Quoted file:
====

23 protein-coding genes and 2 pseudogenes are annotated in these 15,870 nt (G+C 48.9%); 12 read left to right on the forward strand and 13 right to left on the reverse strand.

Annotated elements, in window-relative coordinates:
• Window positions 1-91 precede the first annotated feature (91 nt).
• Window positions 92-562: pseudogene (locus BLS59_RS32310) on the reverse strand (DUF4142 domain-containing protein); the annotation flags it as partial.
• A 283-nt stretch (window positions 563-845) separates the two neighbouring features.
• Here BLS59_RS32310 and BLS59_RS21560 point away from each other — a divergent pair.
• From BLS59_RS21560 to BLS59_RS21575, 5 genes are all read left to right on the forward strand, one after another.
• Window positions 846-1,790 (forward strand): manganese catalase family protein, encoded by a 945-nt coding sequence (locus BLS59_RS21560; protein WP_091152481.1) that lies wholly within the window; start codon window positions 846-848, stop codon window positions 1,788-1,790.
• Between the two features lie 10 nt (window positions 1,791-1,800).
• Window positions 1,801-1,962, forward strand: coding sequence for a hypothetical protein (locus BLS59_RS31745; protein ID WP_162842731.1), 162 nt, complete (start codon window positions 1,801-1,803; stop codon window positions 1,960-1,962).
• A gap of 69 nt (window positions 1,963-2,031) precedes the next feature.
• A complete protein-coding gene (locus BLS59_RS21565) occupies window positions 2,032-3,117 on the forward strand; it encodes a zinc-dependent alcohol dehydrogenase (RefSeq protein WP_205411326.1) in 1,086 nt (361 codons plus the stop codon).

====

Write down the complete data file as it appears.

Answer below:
23 protein-coding genes and 2 pseudogenes are annotated in these 15,870 nt (G+C 48.9%); 12 read left to right on the forward strand and 13 right to left on the reverse strand.

Annotated elements, in window-relative coordinates:
• Window positions 1-91 precede the first annotated feature (91 nt).
• Window positions 92-562: pseudogene (locus BLS59_RS32310) on the reverse strand (DUF4142 domain-containing protein); the annotation flags it as partial.
• A 283-nt stretch (window positions 563-845) separates the two neighbouring features.
• Here BLS59_RS32310 and BLS59_RS21560 point away from each other — a divergent pair.
• From BLS59_RS21560 to BLS59_RS21575, 5 genes are all read left to right on the forward strand, one after another.
• Window positions 846-1,790 (forward strand): manganese catalase family protein, encoded by a 945-nt coding sequence (locus BLS59_RS21560; protein WP_091152481.1) that lies wholly within the window; start codon window positions 846-848, stop codon window positions 1,788-1,790.
• Between the two features lie 10 nt (window positions 1,791-1,800).
• Window positions 1,801-1,962, forward strand: coding sequence for a hypothetical protein (locus BLS59_RS31745; protein ID WP_162842731.1), 162 nt, complete (start codon window positions 1,801-1,803; stop codon window positions 1,960-1,962).
• A gap of 69 nt (window positions 1,963-2,031) precedes the next feature.
• A complete protein-coding gene (locus BLS59_RS21565) occupies window positions 2,032-3,117 on the forward strand; it encodes a zinc-dependent alcohol dehydrogenase (RefSeq protein WP_205411326.1) in 1,086 nt (361 codons plus the stop codon).